"We were designed so our identity would be affirmed in a relationship with God. In other words, my feelings of self worth do not come from within me, they come from an external source. That source was supposed to be God. But in the fall of man, that relationship was severed (it had to be as God could not mix or mingle with anything opposing him, not because He is a jerk, but because He actually defines what is good in the first place) and so after the fall, we continue to look for affirmation from an outside source, and that source is each other."This reminds me of a life changing awareness that Tim Keller calls "The Problem of Sin". Don take it to the next level by observing how Christians can "sanctify" the pursuit of a flawed Christian identity that is defined by a jury of peers within the Church.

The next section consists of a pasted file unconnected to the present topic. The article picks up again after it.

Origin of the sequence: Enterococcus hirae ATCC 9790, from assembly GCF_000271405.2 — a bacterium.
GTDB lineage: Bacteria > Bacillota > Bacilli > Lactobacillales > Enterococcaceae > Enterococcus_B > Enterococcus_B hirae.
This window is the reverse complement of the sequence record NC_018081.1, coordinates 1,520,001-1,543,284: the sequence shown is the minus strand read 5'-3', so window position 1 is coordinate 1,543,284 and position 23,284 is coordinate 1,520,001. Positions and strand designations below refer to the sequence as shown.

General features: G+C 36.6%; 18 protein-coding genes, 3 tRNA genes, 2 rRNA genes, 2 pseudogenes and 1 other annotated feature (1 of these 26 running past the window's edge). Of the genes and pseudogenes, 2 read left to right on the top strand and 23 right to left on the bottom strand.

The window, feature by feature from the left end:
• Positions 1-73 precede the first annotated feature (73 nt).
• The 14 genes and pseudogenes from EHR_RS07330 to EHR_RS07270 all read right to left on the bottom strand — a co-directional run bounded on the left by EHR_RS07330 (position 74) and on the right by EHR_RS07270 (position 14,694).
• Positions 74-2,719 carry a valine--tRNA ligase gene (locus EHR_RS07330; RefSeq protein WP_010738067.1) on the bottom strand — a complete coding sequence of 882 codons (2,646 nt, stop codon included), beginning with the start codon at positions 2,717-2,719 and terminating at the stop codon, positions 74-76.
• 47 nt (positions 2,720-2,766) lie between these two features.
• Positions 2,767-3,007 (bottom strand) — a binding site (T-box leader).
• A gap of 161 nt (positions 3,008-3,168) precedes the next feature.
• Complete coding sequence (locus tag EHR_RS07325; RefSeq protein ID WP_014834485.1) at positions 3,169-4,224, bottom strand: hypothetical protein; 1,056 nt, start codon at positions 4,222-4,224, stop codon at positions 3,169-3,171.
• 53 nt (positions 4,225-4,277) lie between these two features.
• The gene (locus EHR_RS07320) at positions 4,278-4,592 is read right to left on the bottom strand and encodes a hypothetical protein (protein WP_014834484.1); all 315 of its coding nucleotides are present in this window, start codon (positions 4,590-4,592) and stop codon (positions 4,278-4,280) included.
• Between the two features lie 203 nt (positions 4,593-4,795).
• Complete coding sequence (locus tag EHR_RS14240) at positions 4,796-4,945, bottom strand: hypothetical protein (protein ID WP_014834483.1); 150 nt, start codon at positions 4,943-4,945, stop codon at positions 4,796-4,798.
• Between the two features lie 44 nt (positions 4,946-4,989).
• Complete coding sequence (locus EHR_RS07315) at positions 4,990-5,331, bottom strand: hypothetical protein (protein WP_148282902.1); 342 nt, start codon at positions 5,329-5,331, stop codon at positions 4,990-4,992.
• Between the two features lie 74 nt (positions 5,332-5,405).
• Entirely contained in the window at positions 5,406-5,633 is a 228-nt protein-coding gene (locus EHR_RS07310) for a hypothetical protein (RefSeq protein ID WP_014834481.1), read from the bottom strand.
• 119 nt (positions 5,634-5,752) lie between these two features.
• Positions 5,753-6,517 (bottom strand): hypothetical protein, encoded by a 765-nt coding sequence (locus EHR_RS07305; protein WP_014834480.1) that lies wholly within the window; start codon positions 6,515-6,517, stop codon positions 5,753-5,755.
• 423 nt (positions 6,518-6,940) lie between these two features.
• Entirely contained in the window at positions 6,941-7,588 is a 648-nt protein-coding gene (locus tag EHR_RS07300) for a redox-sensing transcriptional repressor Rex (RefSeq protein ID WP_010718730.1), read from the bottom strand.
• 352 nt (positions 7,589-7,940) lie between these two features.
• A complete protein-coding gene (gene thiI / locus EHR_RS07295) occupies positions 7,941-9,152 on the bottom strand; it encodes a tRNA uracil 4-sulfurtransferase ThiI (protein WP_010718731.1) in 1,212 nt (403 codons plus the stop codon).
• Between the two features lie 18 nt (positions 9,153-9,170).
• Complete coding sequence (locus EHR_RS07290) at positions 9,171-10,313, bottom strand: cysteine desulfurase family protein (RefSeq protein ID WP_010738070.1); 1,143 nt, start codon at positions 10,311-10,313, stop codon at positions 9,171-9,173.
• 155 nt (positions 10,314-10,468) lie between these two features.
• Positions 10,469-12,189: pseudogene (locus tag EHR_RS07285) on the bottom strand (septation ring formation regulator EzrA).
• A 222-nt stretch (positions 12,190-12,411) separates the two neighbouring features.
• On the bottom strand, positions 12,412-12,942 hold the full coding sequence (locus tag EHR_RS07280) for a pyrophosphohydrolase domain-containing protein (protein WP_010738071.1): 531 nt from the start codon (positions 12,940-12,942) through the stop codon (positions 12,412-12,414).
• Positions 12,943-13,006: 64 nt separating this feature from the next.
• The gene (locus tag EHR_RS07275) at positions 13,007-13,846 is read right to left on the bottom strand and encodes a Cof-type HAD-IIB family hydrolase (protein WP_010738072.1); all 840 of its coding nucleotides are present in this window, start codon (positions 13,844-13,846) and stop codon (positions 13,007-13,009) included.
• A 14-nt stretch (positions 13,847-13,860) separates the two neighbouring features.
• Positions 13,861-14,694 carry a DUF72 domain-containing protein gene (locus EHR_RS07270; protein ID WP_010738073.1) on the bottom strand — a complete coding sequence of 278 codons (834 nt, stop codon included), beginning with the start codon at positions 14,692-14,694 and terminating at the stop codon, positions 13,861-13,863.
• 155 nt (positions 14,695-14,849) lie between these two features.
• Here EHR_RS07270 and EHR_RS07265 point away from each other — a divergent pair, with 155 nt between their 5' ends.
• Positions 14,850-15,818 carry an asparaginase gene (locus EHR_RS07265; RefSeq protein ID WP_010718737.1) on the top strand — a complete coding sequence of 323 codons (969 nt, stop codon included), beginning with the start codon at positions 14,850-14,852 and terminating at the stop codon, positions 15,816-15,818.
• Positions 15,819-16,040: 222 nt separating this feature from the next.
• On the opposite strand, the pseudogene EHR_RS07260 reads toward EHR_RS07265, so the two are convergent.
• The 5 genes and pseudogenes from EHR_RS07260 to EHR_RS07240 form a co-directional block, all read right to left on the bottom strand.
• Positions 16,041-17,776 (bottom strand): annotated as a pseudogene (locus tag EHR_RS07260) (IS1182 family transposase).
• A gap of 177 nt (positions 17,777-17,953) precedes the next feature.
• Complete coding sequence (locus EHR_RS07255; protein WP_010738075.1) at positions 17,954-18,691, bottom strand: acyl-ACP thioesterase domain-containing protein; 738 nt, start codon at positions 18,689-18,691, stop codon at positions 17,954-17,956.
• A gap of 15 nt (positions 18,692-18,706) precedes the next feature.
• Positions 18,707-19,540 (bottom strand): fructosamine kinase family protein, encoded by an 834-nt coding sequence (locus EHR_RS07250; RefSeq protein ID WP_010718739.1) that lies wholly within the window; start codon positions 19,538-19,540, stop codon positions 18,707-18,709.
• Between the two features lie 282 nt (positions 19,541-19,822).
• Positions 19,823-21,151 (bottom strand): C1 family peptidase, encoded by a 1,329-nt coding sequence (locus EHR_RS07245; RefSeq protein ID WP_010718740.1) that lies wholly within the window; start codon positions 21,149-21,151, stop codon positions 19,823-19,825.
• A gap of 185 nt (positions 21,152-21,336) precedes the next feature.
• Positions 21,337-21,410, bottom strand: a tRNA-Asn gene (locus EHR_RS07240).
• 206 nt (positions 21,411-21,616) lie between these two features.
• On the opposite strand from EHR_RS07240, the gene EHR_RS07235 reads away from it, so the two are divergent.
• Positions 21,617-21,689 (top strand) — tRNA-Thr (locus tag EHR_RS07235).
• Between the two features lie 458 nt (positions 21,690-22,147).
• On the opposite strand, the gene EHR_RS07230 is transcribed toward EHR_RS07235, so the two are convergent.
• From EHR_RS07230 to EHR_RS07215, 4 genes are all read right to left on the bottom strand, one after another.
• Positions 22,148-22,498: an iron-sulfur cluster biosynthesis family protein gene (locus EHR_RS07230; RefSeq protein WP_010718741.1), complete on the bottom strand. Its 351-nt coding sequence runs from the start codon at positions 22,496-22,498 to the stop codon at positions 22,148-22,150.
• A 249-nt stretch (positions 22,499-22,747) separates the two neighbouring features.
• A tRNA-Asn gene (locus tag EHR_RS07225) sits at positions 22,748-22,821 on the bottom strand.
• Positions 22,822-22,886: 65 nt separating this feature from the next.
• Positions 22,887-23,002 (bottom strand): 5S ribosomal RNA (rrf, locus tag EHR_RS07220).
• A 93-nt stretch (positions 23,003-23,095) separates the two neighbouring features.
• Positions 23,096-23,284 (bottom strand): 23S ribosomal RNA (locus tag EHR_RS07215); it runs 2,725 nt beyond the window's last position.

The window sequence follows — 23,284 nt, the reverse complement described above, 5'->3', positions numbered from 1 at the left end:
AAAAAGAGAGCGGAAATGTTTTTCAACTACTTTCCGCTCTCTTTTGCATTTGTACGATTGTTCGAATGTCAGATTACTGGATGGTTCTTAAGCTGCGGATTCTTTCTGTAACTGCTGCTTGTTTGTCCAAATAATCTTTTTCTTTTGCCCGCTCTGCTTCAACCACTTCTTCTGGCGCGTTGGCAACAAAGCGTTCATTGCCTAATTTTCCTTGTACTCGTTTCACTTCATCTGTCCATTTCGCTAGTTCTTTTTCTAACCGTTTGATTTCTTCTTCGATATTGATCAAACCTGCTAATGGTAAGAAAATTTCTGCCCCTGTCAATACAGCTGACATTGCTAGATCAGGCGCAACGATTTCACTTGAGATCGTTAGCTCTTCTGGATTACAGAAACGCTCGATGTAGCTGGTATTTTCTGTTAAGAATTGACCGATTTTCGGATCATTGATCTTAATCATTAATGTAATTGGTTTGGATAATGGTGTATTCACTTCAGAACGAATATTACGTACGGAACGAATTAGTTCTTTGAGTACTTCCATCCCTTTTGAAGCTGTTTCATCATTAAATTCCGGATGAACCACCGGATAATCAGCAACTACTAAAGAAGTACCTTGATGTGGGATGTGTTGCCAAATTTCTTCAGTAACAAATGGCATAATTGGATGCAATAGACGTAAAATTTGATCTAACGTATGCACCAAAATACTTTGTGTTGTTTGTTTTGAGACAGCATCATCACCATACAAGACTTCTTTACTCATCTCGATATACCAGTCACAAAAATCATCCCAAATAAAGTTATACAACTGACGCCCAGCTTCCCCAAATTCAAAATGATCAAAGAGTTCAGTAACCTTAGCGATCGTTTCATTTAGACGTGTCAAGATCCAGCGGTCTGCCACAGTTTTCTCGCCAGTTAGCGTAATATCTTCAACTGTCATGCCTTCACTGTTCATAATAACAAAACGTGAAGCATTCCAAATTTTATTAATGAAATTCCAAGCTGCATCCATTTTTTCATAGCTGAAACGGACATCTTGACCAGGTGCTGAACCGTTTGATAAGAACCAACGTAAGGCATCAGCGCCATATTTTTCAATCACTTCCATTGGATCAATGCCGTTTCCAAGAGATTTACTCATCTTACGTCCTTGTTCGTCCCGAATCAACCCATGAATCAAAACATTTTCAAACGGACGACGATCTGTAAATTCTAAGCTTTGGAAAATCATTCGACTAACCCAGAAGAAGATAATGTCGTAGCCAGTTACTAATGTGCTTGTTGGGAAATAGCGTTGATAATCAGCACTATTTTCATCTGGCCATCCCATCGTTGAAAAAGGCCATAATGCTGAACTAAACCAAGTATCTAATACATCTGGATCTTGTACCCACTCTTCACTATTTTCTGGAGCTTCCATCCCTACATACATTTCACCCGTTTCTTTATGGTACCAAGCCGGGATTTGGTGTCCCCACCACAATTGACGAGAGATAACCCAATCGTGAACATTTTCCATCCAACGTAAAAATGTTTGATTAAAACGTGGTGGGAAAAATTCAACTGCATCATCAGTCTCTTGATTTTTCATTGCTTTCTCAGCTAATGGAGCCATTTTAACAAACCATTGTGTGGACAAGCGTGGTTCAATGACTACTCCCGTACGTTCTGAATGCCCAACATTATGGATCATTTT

"That said, in Christian circles, the whole game gets confusing. Christians rightly affirm Godliness, theological accuracy, Biblical literacy, morality and zeal. So the Christian learns from an early age that if he has these characteristics, a jury of his peers will affirm him. And as well they should. But the problem comes when the opinion of the jury replaces the redemption we find in God. I once confronted this same friend about a wrong he had committed, and he became intense and angry. To him, I was threatening his very survival, his ace card (morality and righteousness) in the game. If his redemption would have come from Christ, he could see himself more objectively. But instead, he was a slave to the jury of peers."These are also ideas Don covers in his book Searching for God Knows What, which I highly recommend as well.